Making a playground using RxSwift
Note: Updated on 3/10/2017 to use Xcode 8.2.1 and CocoaPods 1.2.0.
Situation: You’re using RxSwift in a project. You realize that it would be really nice to have a playground to test out ideas.
Problem: You can’t import RxSwift (or RxCocoa) into your playground. Apple’s instructions are opaque.
Solution: Use CocoaPods to install RxSwift. CocoaPods will create a workspace that includes RxSwift and your existing project. A workspace created within the project will be able to import RxSwift.
Detailed instructions: If you’re not already using CocoaPods, initialize a new
$ pod init
Now you should have a
Podfile in your project directory. Add the following segment in your
# Pods for Project
pod 'RxSwift', '~> 3.2'
Then install this pod:
$ pod install
Now you should have a workspace (with
.xcworkspace extension). Open this file with Xcode.
Now you can create your playground.
Go to the project navigator and unselect everything (⌘-click any selected items). This is important because when you add a project in the next step, you want it to be under the workspace and not the existing project.
Add a new Playground to the workspace using the “+” button in the project navigator.
Give your playground a name. I suggest putting it in the same directory as your Project.xcodeproj and Project.xcworkspace file. Keep things together.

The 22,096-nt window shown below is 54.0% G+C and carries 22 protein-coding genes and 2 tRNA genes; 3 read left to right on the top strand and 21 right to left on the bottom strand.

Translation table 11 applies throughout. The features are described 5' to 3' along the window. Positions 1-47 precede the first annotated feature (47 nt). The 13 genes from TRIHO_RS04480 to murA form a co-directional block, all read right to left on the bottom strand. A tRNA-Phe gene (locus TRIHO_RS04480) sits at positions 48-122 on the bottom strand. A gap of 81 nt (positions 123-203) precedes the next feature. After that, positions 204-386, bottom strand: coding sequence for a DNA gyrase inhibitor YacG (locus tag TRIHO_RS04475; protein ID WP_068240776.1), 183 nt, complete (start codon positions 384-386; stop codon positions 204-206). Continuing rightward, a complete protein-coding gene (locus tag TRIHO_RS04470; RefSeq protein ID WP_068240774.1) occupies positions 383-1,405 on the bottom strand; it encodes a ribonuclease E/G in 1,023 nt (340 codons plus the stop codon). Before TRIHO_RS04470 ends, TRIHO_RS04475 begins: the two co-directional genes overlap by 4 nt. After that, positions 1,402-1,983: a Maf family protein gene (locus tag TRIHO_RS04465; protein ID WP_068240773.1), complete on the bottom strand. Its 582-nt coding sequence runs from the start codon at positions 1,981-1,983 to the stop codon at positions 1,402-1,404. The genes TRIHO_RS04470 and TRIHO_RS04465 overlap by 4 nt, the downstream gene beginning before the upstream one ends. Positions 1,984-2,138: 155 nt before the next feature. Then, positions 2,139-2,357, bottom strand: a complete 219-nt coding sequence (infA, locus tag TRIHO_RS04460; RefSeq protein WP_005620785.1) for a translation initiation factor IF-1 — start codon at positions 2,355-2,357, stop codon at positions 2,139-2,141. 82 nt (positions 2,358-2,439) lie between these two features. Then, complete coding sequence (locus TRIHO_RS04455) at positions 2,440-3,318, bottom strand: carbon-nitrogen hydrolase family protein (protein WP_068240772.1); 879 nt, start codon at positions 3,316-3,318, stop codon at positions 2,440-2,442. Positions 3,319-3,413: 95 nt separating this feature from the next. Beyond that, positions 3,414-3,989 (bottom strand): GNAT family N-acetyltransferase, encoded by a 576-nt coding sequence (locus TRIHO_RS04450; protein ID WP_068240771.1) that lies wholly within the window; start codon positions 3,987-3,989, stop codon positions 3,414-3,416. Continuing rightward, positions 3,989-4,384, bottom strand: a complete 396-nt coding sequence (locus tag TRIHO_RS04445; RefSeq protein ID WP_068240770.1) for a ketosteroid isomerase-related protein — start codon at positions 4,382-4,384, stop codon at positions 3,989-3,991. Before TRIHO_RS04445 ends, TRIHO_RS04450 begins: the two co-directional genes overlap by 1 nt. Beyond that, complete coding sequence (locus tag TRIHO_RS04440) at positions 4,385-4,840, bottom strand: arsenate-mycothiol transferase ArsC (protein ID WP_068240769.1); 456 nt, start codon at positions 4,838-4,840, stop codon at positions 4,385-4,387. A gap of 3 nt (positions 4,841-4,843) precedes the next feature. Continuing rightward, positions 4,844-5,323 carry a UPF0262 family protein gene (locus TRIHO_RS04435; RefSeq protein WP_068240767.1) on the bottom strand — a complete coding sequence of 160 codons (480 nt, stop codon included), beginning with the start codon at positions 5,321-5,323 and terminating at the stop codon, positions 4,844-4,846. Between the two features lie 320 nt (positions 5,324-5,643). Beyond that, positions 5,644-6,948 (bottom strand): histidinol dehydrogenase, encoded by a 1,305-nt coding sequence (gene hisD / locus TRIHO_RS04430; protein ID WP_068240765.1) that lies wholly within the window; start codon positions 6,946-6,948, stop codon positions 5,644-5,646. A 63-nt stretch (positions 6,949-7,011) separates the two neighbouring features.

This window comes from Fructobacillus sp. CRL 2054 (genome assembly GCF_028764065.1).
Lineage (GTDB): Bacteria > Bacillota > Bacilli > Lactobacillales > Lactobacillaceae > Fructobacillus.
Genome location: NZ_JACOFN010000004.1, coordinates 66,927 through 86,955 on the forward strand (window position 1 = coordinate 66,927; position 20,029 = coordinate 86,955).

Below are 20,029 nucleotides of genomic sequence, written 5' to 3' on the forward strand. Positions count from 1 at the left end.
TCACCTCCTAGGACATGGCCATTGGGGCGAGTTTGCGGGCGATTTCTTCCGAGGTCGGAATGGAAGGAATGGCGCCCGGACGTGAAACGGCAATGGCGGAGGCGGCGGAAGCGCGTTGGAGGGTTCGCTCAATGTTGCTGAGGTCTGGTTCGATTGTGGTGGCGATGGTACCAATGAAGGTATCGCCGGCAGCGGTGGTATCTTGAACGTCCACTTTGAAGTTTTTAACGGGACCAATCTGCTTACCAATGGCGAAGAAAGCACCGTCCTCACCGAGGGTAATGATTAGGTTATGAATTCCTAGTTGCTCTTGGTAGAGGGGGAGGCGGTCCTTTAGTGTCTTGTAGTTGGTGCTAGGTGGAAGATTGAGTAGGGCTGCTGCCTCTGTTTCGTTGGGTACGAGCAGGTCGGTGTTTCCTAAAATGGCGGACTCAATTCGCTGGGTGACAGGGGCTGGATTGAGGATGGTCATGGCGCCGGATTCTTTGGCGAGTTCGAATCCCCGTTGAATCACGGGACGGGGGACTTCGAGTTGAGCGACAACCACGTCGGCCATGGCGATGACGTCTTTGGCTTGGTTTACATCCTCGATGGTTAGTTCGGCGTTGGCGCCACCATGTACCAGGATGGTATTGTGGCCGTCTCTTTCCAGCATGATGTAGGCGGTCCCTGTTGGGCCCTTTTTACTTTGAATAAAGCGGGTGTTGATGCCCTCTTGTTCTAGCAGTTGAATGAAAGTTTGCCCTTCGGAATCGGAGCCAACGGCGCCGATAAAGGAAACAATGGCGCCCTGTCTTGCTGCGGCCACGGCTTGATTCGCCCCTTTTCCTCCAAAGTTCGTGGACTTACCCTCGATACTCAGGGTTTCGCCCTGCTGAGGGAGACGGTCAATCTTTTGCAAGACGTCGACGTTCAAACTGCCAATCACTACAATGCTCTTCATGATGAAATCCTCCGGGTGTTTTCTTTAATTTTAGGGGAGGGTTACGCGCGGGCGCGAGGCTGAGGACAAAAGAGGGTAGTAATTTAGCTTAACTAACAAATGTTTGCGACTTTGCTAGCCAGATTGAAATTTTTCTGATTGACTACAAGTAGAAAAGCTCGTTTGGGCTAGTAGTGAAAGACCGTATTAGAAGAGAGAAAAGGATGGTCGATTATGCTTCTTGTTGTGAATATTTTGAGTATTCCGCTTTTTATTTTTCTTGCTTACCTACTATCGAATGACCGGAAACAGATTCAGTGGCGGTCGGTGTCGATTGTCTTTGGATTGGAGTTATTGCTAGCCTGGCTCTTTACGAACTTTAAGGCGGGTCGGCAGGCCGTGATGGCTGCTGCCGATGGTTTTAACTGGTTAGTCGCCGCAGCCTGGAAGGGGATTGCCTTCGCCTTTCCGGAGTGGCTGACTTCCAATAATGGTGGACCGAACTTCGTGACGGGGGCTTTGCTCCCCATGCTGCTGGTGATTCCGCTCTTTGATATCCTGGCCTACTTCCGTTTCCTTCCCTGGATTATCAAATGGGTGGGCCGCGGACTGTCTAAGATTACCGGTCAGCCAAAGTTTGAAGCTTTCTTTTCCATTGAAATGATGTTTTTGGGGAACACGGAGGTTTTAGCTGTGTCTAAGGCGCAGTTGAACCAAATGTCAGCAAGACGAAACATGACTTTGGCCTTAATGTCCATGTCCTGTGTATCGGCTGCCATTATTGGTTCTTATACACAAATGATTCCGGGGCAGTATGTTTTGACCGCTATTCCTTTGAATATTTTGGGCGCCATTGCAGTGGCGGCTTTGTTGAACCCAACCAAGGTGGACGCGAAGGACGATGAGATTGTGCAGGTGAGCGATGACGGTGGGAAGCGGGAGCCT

At this point you should have a workspace with your project, playground, and pods all at the toplevel of the workspace:
Now build your project. This should also build the Rx target you selected in the previous step.
Your build should succeed!
Now go to your playground and import RxSwift.
Using your RxSwift Playground
You may notice that RxSwift behaves a little differently in a playground. Specifically, if you create an Observable.interval, it doesn’t seem to do anything. That’s because you need to tell Xcode to keep running your playground continuously, otherwise it simply runs every statement and immediately stops execution before the interval observable can send events.
This can be solved by adding this SupportCode.swift file under Playground / Sources.
At the end of your playground, add a call to
playgroundTimeLimit to specify how long you want the playground to run. For example:
This will keep the playground running for 10 seconds, after which the playground will automatically stop, saving your laptop battery and limiting the output buffer size.